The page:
Replication research: how do babies learn language?

Would you like to help us investigate how babies learn language? We’re running two fun experiments your babies will enjoy! Did you know that even before babies speak their first words, they are working hard to also learn the grammatical rules of their language(s)? In this study, we let 7 month old babies listen to a novel language. After a brief listening phase, we measure their looking behaviour. In this way we can understand how well they learned the rules in the language. We also investigate whether multilingual babies are better at learning these rules. The study takes approximately 15 minutes, and babies with every language background can participate. Get in touch with us for more information and sign ups!

Martina Zaharieva

Although helpless at birth, young infants quickly become more and more purposeful in their interactions with their social and physical world, as well as in their ability to intervene with their own cognitive and emotional states. Infants also differ substantially in the way they exert control over their attention and emotion. In my PhD projects, I design infant-friendly eye-tracking tasks in which I study these individual differences to predict and explain later-life cognitive development.  

Ingmar Visser

My research focuses on learning in children and infants: what do they look at in the world and what do they learn from that? Which information do they use to learn new concepts and words? What draws their attention and what doesn’t? I am associate professor of developmental psychology at the University of Amsterdam, and together with colleagues and students we try to answer these questions. Also as a father of two I am interested in children, their development and how to best support them.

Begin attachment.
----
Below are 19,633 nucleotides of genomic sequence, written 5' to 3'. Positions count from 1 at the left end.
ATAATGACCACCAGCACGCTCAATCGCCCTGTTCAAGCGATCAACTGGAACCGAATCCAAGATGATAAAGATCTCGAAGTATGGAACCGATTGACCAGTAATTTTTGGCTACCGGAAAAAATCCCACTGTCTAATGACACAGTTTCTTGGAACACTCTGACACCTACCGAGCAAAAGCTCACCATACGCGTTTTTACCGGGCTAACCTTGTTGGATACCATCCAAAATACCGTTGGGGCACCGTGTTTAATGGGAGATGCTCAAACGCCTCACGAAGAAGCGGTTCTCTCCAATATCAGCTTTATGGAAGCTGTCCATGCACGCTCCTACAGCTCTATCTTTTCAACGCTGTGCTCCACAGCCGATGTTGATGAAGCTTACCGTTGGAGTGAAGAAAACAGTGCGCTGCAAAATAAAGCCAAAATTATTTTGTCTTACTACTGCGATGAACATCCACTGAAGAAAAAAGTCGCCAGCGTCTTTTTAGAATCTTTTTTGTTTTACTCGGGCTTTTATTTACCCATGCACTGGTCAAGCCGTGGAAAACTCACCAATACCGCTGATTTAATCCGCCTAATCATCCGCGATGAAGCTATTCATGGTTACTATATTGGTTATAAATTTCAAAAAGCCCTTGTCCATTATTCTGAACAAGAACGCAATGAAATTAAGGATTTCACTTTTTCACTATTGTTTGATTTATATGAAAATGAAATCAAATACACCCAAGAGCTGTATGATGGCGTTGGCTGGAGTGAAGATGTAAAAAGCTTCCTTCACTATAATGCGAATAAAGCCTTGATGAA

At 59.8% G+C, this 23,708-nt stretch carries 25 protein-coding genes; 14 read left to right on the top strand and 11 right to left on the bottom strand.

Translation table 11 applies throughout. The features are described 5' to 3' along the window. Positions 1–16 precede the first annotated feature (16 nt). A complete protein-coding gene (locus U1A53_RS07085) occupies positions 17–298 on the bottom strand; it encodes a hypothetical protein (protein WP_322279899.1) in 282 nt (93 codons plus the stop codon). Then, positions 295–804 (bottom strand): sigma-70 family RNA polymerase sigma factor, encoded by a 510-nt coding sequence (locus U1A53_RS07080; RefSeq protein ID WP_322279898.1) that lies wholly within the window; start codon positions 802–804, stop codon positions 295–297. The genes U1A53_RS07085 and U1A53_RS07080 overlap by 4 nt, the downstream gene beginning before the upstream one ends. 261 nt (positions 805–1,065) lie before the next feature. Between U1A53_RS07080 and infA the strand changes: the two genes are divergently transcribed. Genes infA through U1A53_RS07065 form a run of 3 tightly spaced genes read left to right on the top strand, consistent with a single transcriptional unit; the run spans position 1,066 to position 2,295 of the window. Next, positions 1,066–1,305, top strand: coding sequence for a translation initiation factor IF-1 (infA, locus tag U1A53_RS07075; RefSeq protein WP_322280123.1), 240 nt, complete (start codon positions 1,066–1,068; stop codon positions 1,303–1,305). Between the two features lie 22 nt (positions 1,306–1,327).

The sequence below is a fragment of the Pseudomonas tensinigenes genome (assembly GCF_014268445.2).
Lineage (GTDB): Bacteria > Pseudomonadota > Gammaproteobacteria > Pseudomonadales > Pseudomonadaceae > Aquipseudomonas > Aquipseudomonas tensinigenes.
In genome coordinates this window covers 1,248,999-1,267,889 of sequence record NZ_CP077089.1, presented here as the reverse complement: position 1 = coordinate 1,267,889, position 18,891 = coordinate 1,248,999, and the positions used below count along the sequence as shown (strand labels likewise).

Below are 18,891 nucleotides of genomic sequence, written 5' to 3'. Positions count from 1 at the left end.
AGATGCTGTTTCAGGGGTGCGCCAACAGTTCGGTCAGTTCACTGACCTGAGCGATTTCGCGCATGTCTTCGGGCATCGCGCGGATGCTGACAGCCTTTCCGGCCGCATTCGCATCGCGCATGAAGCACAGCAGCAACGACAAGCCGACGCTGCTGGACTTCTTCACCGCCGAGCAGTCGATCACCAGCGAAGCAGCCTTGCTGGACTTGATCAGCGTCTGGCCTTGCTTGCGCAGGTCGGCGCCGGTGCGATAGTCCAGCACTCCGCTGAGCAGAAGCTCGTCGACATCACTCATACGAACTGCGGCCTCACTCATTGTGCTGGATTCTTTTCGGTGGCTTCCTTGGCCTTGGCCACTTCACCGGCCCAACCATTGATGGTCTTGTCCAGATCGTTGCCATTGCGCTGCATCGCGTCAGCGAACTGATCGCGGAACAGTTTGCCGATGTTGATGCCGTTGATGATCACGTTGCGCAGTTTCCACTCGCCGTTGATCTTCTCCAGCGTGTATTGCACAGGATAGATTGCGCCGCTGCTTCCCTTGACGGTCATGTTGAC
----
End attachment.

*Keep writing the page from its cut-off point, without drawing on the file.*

GEAR: Growing Emotion and Attention Regulation

Join us for a fun adventure at UvA’s Baby Lab and contribute to science! Young infants learn very quickly to steer their attention by looking at things they enjoy, or find odd or exciting and the way they explore their visual world can tell us a lot about how they learn to interact with it purposefully. In the GEAR project, we use eye-tracking and video recordings to study how infants learn to regulate their emotion and attention during brief infant-friendly tasks. We also ask you to fill out an online questionnaire about some skills and behaviors you have recently seen your infant do. Get in touch with us for more information and sign ups! For more information, you can also read our infromation brochure:

Information-Brochure_GEAR-Longitudinal